Print to PDF Using Macro Button in Excel (5 Macro Variants)

Working with PDFs in Excel is common among users. PDF printing is one of the repetitive instances users find themselves in. Excel print to PDF Macro Button can make PDF printing just one click away.

Let’s say we have an Excel Worksheet of Customer Name and Info, and we want to Print the Worksheet using Macro Command Button.

Dataset-Excel Print to PDF Macro Button

In this article, we demonstrate multiple variants of VBA Macros to Excel print to PDF Macro Button.


Download Excel Workbook

Practice with the following Workbook. Replace added Macro with the alternative variants to compare outcomes.


Macro Button & Its Insertion

Usually, users use the Keyboard Shortcuts key (i.e., F5) or Microsoft Visual Basic’s Run Toolbar > Run to execute a macro. As Excel users typically have to print Worksheets in PDF, they can use a Macro Button to instantly Save or Print.

🔄 Go to the Developer tab > Insert section > Click on Command Button (under ActiveX Controls).

Command Button-Excel Print to PDF Macro Button

🔄 Immediately, Excel inserts a Command Button. Right-click on the Button. Select Properties from the Context Menu options.

Properties window

🔄 The Properties window opens up. Edit the Caption or other Options according to your requirements.

Alphabetic changes

🔄 At last, to insert and assign a macro to this Command Button, Right-click on it. Then, select View Code from the options.

Opening Microsoft Visual Basic

🔄 Excel brings up the Microsoft Visual Basic window and you see a similar depiction as shown in the image below.

Inserting space for macro

After inserting a macro into this Microsoft Visual Basic window, you can simply run the macro using the Command Button. Each time you want to print a Worksheet in PDF, just click on the Macro Button; Excel will Save or Print the Worksheet or Worksheets in PDF.


5 Macro Alternatives to Print to PDF through Macro Button in Excel

We can approach it in two different ways. The first one is- we can direct Print the Worksheet content with a simple click on the Macro Button. The other one is- we can use the Macro Button to save the Worksheet as a PDF file and then use Print Command to print the Worksheet. Follow the latter section to know the methods in detail.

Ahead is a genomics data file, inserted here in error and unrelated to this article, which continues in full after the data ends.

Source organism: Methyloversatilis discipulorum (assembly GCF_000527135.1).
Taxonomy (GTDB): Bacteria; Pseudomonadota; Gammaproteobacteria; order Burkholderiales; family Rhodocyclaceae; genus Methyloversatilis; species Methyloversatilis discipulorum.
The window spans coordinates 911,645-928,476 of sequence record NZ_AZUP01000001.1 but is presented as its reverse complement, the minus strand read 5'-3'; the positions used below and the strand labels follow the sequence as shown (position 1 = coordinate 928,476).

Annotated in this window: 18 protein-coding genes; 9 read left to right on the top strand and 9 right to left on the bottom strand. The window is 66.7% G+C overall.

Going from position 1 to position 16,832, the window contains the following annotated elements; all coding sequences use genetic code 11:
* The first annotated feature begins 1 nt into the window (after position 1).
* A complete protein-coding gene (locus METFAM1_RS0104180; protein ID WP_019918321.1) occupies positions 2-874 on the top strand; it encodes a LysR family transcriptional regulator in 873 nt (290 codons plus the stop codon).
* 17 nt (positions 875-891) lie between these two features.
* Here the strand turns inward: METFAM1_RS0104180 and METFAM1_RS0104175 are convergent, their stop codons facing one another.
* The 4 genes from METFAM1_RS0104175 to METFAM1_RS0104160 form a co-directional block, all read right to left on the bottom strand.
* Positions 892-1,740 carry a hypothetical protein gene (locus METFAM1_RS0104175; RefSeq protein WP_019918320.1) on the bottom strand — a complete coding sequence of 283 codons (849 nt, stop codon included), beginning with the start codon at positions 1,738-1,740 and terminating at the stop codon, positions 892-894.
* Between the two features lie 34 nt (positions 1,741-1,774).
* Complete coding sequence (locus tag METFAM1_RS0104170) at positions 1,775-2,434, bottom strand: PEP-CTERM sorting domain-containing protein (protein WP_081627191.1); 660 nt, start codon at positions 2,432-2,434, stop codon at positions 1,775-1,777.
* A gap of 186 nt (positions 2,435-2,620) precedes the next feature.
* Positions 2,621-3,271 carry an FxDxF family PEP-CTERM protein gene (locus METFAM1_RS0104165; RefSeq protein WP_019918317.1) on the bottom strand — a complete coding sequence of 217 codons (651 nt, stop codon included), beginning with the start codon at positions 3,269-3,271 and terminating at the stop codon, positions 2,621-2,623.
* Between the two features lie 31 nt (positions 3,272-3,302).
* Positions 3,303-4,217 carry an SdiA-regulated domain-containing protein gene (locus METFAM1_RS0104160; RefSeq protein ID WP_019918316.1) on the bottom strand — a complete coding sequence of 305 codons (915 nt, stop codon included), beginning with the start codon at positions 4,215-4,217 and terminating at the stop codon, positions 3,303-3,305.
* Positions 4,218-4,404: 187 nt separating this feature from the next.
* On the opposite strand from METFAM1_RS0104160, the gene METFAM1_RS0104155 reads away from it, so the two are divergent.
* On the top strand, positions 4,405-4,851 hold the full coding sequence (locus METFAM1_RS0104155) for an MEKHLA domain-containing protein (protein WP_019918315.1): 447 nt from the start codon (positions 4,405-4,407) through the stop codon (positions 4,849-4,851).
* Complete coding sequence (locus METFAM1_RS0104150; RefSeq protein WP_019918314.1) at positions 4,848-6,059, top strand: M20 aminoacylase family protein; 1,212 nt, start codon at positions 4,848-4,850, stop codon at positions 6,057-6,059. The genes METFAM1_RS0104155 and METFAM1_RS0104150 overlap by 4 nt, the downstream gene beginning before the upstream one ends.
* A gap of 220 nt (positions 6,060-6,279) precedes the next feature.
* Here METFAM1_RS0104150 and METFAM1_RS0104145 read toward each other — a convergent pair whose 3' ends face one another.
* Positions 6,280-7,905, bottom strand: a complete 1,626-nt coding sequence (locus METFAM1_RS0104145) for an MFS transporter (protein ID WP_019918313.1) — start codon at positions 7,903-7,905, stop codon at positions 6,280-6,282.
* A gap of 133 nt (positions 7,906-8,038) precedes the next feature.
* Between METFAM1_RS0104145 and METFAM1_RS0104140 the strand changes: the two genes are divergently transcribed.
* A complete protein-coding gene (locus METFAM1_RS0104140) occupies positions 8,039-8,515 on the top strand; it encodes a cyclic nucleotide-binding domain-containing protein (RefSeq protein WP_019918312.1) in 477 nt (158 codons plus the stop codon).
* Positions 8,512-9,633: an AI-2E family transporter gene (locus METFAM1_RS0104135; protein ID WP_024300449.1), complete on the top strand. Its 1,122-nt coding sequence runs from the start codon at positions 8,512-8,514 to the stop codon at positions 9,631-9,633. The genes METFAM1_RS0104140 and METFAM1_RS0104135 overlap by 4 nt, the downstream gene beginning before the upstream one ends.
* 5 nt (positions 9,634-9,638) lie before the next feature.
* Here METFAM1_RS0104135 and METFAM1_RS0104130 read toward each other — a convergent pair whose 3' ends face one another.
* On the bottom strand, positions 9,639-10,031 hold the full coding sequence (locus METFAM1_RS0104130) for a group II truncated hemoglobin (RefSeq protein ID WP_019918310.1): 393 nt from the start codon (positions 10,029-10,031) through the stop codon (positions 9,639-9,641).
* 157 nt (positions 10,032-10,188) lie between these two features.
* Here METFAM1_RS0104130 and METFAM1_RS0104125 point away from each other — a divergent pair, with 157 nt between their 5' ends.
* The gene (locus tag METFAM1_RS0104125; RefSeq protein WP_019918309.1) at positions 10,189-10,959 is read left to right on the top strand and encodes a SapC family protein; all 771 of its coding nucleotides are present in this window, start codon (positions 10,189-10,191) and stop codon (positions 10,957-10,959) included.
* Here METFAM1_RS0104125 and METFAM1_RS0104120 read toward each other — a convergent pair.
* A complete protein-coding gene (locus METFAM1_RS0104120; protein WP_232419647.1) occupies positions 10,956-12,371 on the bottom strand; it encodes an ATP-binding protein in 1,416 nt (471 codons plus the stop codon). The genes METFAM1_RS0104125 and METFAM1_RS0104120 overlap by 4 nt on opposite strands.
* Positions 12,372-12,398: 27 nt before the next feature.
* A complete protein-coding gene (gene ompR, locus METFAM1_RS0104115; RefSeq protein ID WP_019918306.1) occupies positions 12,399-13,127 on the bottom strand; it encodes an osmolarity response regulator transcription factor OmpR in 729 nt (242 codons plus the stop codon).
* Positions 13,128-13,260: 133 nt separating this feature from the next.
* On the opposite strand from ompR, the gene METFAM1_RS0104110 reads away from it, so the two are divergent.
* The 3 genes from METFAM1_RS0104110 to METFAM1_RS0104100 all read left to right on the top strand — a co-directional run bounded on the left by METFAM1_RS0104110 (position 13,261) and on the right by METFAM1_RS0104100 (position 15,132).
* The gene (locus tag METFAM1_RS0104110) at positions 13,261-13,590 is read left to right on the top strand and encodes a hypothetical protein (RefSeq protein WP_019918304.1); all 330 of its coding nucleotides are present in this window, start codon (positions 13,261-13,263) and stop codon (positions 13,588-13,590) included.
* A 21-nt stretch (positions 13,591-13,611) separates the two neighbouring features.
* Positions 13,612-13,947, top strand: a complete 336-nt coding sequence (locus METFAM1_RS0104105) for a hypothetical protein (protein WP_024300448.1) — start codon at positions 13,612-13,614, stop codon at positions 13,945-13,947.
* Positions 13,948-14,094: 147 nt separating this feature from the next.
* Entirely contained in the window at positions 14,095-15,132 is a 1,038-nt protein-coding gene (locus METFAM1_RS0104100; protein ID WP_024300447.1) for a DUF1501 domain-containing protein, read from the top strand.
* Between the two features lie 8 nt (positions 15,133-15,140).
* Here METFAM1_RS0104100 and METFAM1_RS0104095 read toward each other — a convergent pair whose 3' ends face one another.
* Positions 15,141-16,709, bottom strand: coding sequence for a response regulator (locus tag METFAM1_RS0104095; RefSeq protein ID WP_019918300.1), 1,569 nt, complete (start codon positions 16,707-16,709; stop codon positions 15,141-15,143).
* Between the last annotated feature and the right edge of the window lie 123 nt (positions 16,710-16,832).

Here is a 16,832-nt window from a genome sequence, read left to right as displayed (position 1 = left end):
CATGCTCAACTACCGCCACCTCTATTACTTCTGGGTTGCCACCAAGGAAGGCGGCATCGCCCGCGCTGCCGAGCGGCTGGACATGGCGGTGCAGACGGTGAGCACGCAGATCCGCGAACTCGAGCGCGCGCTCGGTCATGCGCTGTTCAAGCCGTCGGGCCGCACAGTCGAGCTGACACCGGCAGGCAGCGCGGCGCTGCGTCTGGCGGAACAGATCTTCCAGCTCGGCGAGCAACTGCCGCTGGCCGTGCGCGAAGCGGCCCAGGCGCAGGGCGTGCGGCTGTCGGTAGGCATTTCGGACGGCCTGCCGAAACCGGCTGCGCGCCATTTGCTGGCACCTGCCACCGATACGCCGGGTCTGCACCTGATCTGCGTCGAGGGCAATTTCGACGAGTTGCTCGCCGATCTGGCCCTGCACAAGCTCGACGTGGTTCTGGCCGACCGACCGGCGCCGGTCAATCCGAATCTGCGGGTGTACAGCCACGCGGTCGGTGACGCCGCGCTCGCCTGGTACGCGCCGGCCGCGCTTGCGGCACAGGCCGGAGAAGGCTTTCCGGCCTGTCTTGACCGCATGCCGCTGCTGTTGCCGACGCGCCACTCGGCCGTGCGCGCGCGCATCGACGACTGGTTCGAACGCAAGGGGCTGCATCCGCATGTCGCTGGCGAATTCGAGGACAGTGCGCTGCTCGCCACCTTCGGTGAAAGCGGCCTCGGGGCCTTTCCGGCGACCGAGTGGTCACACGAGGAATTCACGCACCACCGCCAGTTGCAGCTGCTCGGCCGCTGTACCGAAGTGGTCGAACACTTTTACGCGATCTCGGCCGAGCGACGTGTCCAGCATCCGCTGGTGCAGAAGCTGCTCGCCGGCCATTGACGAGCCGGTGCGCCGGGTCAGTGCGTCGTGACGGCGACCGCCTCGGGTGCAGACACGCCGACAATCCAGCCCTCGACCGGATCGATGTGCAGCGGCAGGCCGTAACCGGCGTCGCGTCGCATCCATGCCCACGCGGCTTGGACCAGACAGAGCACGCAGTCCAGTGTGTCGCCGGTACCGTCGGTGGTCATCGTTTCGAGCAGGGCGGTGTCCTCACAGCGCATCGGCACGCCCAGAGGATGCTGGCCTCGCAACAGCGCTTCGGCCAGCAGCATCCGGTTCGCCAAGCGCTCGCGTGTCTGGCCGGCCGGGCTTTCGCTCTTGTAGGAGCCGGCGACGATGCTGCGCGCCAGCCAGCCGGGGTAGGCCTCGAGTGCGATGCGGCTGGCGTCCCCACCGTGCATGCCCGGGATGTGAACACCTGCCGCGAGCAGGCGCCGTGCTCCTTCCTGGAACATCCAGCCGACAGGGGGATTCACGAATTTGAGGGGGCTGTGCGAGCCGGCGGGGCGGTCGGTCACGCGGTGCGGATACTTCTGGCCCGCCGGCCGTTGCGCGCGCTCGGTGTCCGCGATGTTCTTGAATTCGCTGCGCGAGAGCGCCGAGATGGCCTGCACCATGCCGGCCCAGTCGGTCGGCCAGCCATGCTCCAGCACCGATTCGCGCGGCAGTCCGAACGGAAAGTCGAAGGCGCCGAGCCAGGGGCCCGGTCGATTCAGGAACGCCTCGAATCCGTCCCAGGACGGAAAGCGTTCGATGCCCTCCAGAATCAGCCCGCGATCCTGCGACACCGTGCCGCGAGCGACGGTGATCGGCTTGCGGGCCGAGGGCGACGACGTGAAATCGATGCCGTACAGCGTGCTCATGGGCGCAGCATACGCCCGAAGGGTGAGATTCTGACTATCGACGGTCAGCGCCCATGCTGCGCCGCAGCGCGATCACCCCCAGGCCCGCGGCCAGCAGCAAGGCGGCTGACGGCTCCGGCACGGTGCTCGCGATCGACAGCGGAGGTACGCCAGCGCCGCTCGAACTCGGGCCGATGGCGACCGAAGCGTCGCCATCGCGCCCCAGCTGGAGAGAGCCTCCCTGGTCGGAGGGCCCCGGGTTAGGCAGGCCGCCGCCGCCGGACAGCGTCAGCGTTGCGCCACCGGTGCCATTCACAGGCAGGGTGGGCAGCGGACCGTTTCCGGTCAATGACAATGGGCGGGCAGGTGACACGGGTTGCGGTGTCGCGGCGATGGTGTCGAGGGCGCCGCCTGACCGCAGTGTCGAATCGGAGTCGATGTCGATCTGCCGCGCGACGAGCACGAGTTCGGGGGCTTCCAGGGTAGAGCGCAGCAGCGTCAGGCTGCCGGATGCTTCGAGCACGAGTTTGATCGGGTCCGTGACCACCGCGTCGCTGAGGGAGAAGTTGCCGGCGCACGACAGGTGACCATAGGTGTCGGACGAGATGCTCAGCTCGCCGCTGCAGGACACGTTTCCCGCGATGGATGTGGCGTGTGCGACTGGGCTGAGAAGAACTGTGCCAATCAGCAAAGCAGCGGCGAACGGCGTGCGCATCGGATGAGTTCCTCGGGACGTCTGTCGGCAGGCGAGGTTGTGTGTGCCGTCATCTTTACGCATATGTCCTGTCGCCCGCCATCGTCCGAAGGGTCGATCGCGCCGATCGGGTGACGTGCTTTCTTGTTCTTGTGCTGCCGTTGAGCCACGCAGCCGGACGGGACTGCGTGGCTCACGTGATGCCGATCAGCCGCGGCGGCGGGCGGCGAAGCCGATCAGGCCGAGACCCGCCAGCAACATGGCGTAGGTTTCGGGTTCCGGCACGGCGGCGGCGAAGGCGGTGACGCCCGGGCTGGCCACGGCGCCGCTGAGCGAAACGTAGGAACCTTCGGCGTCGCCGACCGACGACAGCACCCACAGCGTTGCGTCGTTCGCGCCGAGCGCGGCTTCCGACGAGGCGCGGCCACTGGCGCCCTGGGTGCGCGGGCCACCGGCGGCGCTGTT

Method 1: Use Macro Code to Print a Specific Worksheet in Excel

Step 1: Write the following macro in Microsoft Visual Basic window. 

Private Sub CommandButton1_Click()
Dim PrintFile As String
PrintFile = Application.DefaultFilePath & "\" & _
ActiveWorkbook.Name & ".pdf"
Sheets("Sheet1").Select
ActiveSheet.PageSetup.PrintArea = "B7:E17"
ActiveSheet.ExportAsFixedFormat Type:=xlTypePDF, _
Filename:=PrintFile, Quality:=xlQualityStandard, _
IncludeDocProperties:=True, IgnorePrintAreas:=False, _
OpenAfterPublish:=True
End Sub

Method 1-Excel Print to PDF Macro Button

 ➤ in the code,

1 – declare the variable and assign the File type as PDF.

2 – the VBA Sheets.Select statement takes Sheet1 as about to print-worksheet. Also, the print area is supplied (i.e., B7:E17).

3 – export the file as PDF and ensure Print Properties as required.

Step 2: Click on the PRINT PDF Macro Button to run the macro.

Macro Button

Step 3: Excel publishes the worksheet as PDF and converts the data into PDF format. Click on the Print Icon as shown in the below image to print the Worksheet instantly.

PDF file

🔺 Remember Excel has not saved the PDF file yet. If you want to save the file go to File > Save As or Save.

Save PDF

Read More: Excel VBA to Print As PDF and Save with Automatic File Name


Method 2: Print Multiple Sheets Using Macro Button

This macro variant is similar to Method 1. However, this macro can print multiple Worksheets just by inserting multiple Worksheet names in the macro.

Step 1: Paste the following Macro into the Visual Basic window.

Private Sub CommandButton1_Click()
Dim PrintPDF As String
PrintPDF = Application.DefaultFilePath & "\" & _
ActiveWorkbook.Name & ".pdf"
Sheets(Array("Sheet1", "Sheet2")).Select
ActiveSheet.PageSetup.PrintArea = "B7:E17"
ActiveSheet.ExportAsFixedFormat Type:=xlTypePDF, _
Filename:=PrintPDF, Quality:=xlQualityStandard, _
IncludeDocProperties:=True, IgnorePrintAreas:=False, _
OpenAfterPublish:=True
End Sub

Method 2-Excel Print to PDF Macro Button

➤ From the above image, in the sections,

1 – introduce the variable and assign value to the variable.

2 – the VBA Sheets.Select statement takes multiple sheets using the VBA Array function.

3 – set the Print Area to a specific range.

4 – assign the PDF file properties and load the file after conversion as the OpenAfterPublish command is set to True.

Step 2: Use the Macro Button to run the macro. Repeat Step 3 of Method 1 to Save and Print the Worksheets in PDF format.

Macro Button

Read More: How to Save Multiple Excel Sheets as One PDF (2 Easy Methods)


Similar Readings


Method 3: Macro Button Save a Specific Range Using Macro Code to Print

Now, if we change the OpenAfterPublish command from True to False, Excel won’t open the PDF file automatically. Also, we can add a Save command to just save the PDF in our desired destination.